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Planning panel urges limits on some businesses in central district

THE BALTIMORE SUN

The Westminster planning commission unanimously voted last night to recommend to the City Council zoning changes that would bar some business from moving into the central business district.

Residents who prefer a downtown business district that is friendly to all-day shoppers favored the changes at a hearing before the vote, while business representatives sought more study of the proposed changes.

The City Council plans to have a public hearing Sept. 11 before voting on the issue.

The affected area is roughly bounded by John and Bond streets on the west, Longwell Avenue on the east, Winter's Alley and Emerald Hill Lane on the north and Green Street on the south.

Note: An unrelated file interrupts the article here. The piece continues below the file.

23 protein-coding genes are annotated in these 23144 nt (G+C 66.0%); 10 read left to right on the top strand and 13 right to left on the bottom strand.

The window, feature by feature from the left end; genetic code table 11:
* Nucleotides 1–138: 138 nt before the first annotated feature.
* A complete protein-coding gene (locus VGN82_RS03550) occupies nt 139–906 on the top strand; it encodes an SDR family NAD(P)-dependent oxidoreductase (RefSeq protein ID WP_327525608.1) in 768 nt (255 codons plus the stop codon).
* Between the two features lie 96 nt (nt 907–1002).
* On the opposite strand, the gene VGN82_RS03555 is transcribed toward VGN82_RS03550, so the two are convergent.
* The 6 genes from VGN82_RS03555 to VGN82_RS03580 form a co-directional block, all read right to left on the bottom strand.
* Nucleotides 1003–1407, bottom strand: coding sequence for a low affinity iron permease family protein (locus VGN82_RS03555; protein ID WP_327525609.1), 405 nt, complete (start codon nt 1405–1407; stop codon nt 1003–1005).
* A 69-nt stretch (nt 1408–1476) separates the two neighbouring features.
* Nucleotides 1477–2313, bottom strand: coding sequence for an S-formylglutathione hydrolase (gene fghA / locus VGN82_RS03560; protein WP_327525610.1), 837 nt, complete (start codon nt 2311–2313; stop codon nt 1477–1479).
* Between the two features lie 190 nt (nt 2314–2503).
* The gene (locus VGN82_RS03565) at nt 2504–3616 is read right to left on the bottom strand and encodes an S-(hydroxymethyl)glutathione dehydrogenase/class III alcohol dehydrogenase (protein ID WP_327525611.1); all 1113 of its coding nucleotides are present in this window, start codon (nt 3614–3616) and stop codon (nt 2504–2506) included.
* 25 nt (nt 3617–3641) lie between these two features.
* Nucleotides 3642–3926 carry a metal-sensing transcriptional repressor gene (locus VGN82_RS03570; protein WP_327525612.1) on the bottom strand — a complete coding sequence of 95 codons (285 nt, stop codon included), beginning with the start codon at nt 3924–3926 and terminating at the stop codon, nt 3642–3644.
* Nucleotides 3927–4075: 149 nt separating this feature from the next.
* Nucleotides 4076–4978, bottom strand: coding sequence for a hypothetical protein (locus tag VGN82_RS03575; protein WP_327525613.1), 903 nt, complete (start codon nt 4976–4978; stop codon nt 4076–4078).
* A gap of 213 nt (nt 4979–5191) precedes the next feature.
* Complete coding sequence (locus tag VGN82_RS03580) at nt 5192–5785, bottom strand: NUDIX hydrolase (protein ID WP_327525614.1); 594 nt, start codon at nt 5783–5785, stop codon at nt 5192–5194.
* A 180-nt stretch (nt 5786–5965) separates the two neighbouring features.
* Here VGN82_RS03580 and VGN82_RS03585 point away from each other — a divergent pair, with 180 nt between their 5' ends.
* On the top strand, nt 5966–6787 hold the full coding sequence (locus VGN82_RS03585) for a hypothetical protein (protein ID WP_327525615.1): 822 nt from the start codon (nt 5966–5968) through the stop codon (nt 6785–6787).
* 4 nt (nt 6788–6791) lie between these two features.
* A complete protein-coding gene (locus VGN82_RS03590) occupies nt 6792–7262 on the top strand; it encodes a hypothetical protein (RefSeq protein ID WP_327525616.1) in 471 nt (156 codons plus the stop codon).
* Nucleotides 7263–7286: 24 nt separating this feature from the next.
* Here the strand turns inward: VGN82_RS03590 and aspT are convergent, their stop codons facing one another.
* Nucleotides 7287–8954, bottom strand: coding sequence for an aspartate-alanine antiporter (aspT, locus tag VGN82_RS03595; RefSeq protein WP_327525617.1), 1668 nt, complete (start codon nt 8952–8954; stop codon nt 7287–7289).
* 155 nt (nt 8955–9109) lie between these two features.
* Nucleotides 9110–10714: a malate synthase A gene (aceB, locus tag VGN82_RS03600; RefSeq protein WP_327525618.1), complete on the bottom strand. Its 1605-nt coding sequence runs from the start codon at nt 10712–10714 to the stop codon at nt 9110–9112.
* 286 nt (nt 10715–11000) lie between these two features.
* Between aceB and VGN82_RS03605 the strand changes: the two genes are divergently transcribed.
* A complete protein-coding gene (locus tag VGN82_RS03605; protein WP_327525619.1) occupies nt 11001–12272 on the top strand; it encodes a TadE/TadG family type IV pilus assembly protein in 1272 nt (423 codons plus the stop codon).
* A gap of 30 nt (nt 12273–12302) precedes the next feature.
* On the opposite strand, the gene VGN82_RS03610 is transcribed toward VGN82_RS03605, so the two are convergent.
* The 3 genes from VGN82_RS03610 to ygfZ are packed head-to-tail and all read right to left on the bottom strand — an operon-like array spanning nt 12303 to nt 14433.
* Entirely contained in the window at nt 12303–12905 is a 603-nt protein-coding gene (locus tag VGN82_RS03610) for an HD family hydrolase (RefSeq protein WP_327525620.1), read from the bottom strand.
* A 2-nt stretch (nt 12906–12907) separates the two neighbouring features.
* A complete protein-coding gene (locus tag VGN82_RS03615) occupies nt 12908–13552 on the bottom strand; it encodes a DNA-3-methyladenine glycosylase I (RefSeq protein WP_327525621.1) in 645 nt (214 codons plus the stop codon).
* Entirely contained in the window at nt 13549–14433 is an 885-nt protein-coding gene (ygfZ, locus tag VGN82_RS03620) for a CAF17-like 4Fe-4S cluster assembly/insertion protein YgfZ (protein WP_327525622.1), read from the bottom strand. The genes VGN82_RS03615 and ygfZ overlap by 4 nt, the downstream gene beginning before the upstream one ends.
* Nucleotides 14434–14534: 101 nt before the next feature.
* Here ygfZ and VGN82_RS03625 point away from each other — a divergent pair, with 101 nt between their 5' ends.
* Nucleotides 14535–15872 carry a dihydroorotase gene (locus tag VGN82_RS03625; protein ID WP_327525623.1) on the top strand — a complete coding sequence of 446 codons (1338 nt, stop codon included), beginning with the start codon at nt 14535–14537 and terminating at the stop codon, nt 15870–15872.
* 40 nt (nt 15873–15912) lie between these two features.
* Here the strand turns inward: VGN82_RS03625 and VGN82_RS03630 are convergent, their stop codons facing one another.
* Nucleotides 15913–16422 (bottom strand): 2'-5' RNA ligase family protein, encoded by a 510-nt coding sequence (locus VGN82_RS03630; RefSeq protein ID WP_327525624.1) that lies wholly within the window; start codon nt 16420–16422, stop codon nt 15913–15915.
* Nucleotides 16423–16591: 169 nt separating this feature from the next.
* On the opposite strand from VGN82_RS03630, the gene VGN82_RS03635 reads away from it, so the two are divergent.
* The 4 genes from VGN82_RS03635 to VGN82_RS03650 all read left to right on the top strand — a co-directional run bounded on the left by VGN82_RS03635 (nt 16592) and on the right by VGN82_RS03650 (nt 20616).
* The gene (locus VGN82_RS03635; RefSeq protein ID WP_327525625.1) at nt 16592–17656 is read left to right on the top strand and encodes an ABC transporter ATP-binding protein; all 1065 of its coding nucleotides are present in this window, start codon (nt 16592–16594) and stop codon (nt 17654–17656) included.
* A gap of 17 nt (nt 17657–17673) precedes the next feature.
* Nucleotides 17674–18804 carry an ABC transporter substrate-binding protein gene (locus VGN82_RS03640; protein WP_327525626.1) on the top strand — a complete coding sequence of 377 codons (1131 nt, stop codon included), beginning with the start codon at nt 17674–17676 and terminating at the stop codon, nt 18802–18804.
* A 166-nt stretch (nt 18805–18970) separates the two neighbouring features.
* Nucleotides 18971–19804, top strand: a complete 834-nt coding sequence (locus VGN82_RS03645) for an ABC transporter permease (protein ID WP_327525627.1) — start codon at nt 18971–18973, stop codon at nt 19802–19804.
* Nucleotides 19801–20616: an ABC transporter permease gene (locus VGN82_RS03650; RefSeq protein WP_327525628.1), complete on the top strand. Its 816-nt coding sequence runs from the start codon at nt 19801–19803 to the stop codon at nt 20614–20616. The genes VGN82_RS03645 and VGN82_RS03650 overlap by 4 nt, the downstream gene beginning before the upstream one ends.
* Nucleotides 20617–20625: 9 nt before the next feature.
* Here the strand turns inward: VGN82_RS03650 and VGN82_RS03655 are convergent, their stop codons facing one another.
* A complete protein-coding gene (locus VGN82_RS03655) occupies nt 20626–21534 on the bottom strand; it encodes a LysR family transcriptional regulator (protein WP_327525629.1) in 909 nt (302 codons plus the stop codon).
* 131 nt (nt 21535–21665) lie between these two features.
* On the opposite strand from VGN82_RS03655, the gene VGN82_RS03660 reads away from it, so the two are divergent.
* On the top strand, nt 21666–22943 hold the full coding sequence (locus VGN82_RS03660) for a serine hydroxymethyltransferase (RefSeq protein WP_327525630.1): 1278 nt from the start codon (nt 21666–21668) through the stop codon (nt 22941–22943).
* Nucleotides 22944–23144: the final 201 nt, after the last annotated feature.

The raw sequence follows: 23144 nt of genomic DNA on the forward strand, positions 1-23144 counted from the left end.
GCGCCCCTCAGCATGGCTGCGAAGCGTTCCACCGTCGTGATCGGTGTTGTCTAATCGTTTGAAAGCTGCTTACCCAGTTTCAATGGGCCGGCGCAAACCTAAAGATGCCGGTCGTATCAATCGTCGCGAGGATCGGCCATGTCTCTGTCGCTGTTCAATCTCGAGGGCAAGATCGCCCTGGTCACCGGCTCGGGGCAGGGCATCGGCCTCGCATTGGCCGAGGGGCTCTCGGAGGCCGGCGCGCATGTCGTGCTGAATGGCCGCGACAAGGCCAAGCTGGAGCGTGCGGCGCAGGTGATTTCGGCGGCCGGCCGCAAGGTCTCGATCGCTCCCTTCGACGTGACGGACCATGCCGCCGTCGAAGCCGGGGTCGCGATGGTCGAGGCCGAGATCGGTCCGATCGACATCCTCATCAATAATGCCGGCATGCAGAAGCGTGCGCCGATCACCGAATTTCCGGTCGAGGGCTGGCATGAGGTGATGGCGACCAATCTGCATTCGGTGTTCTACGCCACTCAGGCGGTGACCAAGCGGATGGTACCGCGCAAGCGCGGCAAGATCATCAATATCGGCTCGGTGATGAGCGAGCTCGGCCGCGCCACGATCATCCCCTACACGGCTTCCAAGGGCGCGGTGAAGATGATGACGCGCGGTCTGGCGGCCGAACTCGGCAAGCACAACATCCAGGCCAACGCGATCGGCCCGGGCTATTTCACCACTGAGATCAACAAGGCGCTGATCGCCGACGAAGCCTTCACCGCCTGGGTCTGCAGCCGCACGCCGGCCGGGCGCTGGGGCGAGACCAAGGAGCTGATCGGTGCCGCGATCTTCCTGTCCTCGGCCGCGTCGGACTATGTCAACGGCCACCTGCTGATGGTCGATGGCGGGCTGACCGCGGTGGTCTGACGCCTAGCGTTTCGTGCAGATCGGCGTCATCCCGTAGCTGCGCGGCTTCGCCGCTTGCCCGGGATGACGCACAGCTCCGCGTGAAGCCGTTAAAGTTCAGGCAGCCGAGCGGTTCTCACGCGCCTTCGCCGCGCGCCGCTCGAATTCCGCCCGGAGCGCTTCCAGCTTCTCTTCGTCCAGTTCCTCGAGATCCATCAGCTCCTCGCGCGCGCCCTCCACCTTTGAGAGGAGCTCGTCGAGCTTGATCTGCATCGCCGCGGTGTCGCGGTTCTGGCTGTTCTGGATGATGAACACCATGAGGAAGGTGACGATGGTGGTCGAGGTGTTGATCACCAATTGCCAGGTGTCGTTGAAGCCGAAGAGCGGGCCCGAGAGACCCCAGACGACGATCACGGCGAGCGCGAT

Park Avenue resident Laurie Walters urged the commission to recommend the changes to the council. If Westminster wants to promote pedestrian traffic downtown, it has to make some changes, she said.

But James H. Dulany IV, president of the Greater Westminster Development Corp., proposed a comprehensive rezoning study of the city instead of barring some businesses from the downtown sector.

Planning Commission Chairman C. Lawrence Wiskeman said before the meeting that he would prefer to forward a recommendation to the council, which would open the issue to study.

The City Council first proposed the zoning changes, in line with suggestions to create a downtown retail cluster proposed in a 1994 consultant's study.

The cluster suggested in the Hyett Palma study would include clothing, food, hardware, furniture, book, music and jewelry stores and restaurants.

The proposed zoning changes would prevent businesses such as liquor stores, service stations, animal hospitals, adult entertainment centers, feed and grain sales, funeral homes and small carpentry and sheet metal shops from moving into the downtown area.

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